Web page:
"It's one thing to be a millionaire, but it's totally tone-deaf to be using Katrina victims while you're putting the finishing touches on your multimillion-dollar mansion," said one Democratic operative.
HT: Ric Kolseth
See We Told You So
Posted by Dr. Roy Cordato at 12:40 AM
Back in 2001 when the JLF (and Dan Gerlach) were working hard to head off Governor Easley's then proposed lottery, we published this Spotlight estimating
the amount of money that a NC Lottery would actually generate for the
state. At the time the Governor was projecting that the lottery would
generate about $500 million for education. Last year when the
lottery was actually put in place the Governor's office and the state
legislature estimated that it would bring gross about $1.2 billion and
net the state about $425 million. Yesterday's Raleigh News and Observer
announced that the Lottery commission's new target is $1 billion gross
with a net of $350 million. Our 2001 Spotlight estimated that the
lottery would gross $933 million and net $317 million. (This does not
factor out lost tax revenue due to the fact that lottery tickets are
not taxed while the dollars if spent elsewhere would be. The state
takes no account of this in their estimates.) After ajusting our 2001
predictions to 2006 dollars for inflation, our prediction at the time
was $1.063 billion gross and $361 milliion net. If they had only
listened to us, yesterday's news would truly have been yesterday's
Re: Lottery dilemma
Posted by Paul Chesser at 08:31 AM
Mitch, I was amused by lottery director Tom Shaheen's
explanation of what consumers were spending a lot of their
discretionary dollars on, instead of lottery tickets:"A lot of 'em have gone to cell phones."
For the children
Posted by Jon Ham at 08:30 AM
This is what happens when two generations of American parents decide they shouldn't discipline their children for fear of destroying their creativity. Even their kids who become cops can't function anymore.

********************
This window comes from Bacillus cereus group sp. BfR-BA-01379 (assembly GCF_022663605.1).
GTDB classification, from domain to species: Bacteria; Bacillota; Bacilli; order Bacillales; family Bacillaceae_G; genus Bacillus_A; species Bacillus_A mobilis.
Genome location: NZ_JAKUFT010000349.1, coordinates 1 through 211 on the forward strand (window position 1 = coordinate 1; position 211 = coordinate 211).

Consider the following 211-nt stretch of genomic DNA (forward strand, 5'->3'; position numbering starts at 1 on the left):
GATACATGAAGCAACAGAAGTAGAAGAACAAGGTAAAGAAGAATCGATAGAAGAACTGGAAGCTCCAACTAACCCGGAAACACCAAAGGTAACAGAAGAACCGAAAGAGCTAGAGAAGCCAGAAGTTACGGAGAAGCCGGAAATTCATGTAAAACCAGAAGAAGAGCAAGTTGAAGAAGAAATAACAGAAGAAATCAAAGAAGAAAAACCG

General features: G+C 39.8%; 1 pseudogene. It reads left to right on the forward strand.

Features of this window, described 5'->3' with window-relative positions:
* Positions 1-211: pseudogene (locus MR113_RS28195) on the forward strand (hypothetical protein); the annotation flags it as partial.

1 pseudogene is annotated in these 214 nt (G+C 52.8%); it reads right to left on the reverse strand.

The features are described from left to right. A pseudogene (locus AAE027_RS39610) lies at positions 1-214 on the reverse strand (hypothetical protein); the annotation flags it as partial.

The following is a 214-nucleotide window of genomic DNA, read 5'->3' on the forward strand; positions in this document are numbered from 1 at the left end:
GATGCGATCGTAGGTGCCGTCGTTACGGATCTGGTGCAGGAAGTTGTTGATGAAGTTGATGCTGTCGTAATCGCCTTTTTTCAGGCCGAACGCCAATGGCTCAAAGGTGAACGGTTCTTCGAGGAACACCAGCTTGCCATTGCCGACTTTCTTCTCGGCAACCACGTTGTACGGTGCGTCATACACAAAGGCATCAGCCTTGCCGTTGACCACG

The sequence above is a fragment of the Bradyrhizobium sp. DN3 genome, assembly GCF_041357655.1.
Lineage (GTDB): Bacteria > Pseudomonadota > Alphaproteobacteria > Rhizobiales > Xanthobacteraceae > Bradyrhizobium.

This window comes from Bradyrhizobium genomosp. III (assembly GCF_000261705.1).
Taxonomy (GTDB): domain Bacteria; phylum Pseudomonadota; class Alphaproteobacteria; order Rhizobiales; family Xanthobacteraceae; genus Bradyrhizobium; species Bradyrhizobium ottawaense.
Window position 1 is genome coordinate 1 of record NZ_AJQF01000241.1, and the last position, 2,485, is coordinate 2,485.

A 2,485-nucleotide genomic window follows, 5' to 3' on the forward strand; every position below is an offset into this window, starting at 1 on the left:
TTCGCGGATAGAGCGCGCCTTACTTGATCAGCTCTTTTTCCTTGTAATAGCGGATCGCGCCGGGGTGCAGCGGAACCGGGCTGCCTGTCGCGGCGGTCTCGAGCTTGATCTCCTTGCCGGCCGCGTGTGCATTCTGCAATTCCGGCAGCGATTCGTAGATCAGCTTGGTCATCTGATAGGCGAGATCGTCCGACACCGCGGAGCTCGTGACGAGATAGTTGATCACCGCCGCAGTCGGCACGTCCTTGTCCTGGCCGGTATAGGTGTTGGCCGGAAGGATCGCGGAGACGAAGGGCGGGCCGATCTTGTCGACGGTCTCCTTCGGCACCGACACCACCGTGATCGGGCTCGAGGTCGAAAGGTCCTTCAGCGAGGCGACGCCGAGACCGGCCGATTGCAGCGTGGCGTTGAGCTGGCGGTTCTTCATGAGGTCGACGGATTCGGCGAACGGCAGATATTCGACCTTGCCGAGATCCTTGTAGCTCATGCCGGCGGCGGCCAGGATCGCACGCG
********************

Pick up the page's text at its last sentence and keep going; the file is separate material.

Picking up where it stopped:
Conservative judicial activism
Posted by Mitch Kokai at 08:21 AM
Robert Nagel takes issue in this Weekly Standard article with the current debate over a constitutional right to "medical self-defense."
For a book-length argument in favor of conservative judicial activism, try Mark W. Smith's Disrobed.
It is what they didn't do that matters
Posted by Dr. Terry Stoops at 08:15 AM
What should we make of the optional half-cent sales tax increase recommended by the House Select Committee on Public School Construction Needs?
I was encouraged that the committee voted to strike a recommendation that would have allowed county commissioners to use impact fees, adequate public facilities ordinances, and real estate transfer taxes to pay for school construction. Unfortunately, the House Select Committee on Public School Construction Needs did not make recommendations on cutting the cost of school construction.
New revenue streams, including the sales tax and the proposed $2 billion statewide school construction referendum, will only get you so far. Allowing local control of class sizes, for example, would cut the cost of school construction considerably.
We aren't the only country suffering from dumbing down
Posted by George Leef at 08:13 AM
Education in Australia is suffering from the same troubles that plague the U.S. Good interview with an Australian education critic here.
More proof that Mark Sanford is the nation's best governor
Posted by George Leef at 08:03 AM
He has concluded that South Carolina is wasting its money on NBPTS (National Board for Professional Teaching Standards) certification for public school teachers. Here's the story.
A school construction bond in 2007?
Posted by Dr. Terry Stoops at 07:50 AM
Wake County commissioners proposed putting a school construction bond on the ballot this fall.
On the other hand, the school board will certainly want a 2008 bond referendum. On their website, school officials say, "for Heritage [High School], H[igh School] 6 and H[igh school] 7 to open in 2010, and for H[igh school] 8 to open in 2011, the county would need additional capital funding in January 2009."
While it is not clear when taxpayers will see another school construction bond, we can at least appreciate the fact that it will not be a dull year in Wake County.